There are broad categories of figurative language which are classified as metaphorical (see Literal and figurative language). The more common meaning of metaphor is a figure of speech that is used to paint one concept with the attributes normally associated with another.
Many consider metaphor to be at the heart of poetry (or even to define in part what it means to be human): the figure of speech that links dissimilar objects or concepts, establishing a non-deductive relationship. It is a way of expressing an idea, through an implicit paradox, that cannot be conveyed literally. In this sense, it is not only at the heart of poetry, but of science as well: ideas that are fundamentally original and new, can only be conveyed in this manner. Computers, and animals, do not and cannot use metaphor to communicate.
Metaphor is usually distinguished from simile. Both compare two seemingly unrelated objects, but, in the latter, the comparison is made more explicit, usually through the use of the words "like" or "as". "Life is but a dream" is a metaphor, for example, while "getting money from him is like pulling teeth" is a simile. Simile also represents a variety of symbolism, whereas metaphor does not.
The expression, "You are the sunshine of my life" equates someone's beloved with sunshine; something that is impossible in literal terms unless that person becomes a ball of nuclear fusion. The expression "candle in the wind" likens life's fragility to an extinguished candle.
"Life in the fast lane" (left lane of freeway = a fast and/or hectic pace), or "bowels of the ship" (intestines = the inner holds of a ship) or "drowning in money" (drowning = having too much), or "beating your head against the wall" (beating your head = taking ineffectual actions; the wall = the problem), or "he's still wet behind the ears" (he has not completely dried yet, he's still fresh/new), or "Luca Brasi sleeps with the fishes" (he has been drowned).
In political discussions, a ship is often taken as a metaphor for an entire nation; the so-called "ship of state". This metaphor likens a nation to a ship. It implies that, just as a ship needs a captain to make decisions, give orders, and coordinate and control the ship's voyage, so a nation must have a government to coordinate and control the nation's business. Therefore, referring to a nation as a "ship of state," emphasizes the need that nations have for some kind of government. The "figurehead" that appears to lead a government is a submerged nautical metaphor.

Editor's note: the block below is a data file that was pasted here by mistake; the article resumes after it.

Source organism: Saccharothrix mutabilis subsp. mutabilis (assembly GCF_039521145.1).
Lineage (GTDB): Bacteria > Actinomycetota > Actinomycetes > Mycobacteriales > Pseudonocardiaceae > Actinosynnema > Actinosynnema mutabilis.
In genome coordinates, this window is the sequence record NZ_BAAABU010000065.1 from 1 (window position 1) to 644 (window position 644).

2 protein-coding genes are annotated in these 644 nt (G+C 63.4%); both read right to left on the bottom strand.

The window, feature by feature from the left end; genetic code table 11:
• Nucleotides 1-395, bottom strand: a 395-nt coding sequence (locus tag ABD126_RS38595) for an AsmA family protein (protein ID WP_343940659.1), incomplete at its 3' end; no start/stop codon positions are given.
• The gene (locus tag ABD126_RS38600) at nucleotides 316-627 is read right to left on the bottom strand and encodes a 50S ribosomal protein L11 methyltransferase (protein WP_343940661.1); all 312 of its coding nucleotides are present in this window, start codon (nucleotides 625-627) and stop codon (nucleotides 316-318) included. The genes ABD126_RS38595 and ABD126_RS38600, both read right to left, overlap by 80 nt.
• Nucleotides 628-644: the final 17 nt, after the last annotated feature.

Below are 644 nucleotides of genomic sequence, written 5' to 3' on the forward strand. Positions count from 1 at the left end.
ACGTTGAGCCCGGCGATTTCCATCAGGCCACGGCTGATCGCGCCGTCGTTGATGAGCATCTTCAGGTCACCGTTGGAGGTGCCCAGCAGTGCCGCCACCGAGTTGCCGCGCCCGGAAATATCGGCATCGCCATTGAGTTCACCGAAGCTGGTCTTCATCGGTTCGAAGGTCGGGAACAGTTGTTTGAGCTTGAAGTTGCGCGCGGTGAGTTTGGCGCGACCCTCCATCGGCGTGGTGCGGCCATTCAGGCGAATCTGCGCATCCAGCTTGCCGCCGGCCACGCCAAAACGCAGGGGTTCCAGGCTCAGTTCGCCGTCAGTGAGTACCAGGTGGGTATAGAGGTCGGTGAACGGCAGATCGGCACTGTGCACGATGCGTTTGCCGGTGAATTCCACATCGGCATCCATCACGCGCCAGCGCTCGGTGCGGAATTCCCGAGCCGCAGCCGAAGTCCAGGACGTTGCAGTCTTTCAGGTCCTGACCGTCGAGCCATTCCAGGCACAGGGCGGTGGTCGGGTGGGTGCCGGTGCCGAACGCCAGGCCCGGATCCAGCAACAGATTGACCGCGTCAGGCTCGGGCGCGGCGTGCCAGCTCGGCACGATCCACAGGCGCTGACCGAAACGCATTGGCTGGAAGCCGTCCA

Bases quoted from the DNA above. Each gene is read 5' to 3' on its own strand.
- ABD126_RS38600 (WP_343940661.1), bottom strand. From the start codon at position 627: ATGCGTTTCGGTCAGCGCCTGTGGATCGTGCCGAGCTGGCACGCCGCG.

Metaphor is one of the most common figures of speech and many words have their origin in metaphor. When a metaphor is so common that people usually take it for granted, it is called a dead metaphor. Understanding, for example, is a dead metaphor, having its origins in the idea that "standing under" something was akin to having a good grasp of it (another, slightly less dead metaphor) or knowing it thoroughly.
Since so many, many words are dead metaphors, attempting to avoid them entirely would end in silence. For instance, consideration is a metaphor meaning "take the stars into account", mantel means "cloak or hood to catch smoke", gorge means throat, and so forth for thousands more.
The mixed metaphor entails using two living metaphors in obvious conflict, such as: "That wet blanket is a loose cannon"; "Strike while the iron is in the fire"; or (said by an administrator whose government-department's budget was slashed) "Now we can just kiss that program right down the drain". On the other hand, to refer to a photograph enlarged too much as "a grainy shot" is not a mixed metaphor, even though both the grain and the shot were originally metaphorical.
For example, Emily Dickinson uses "the white assassin" as a metaphor for frost. Ground may have a blanket of snow where blanket is a metaphor for cover.
Originally, metaphor was a Greek word meaning "transfer". The Greek etymology is from meta, implying "a change" and pherein meaning "to bear, or carry". Thus, the word metaphor itself has a metaphorical meaning in English, "a transfer of meaning from one thing to another".
Amusingly, in modern Greek the word metaphor is used to refer to a cart or trolley; thus visitors to Greek airports will find themselves using metaphors to carry their luggage.
- Ortney, A. Ed. (1993) Metaphor and Thought. Cambridge, Cambridge University Press.
- Lakoff, George and Mark Johnson. (1980). Metaphors We Live By. Chicago, Chicago University Press.
- Lakoff, G. (1990). Women, Fire, and Dangerous Things: What Categories Reveal about the Mind. Chicago, Chicago University Press.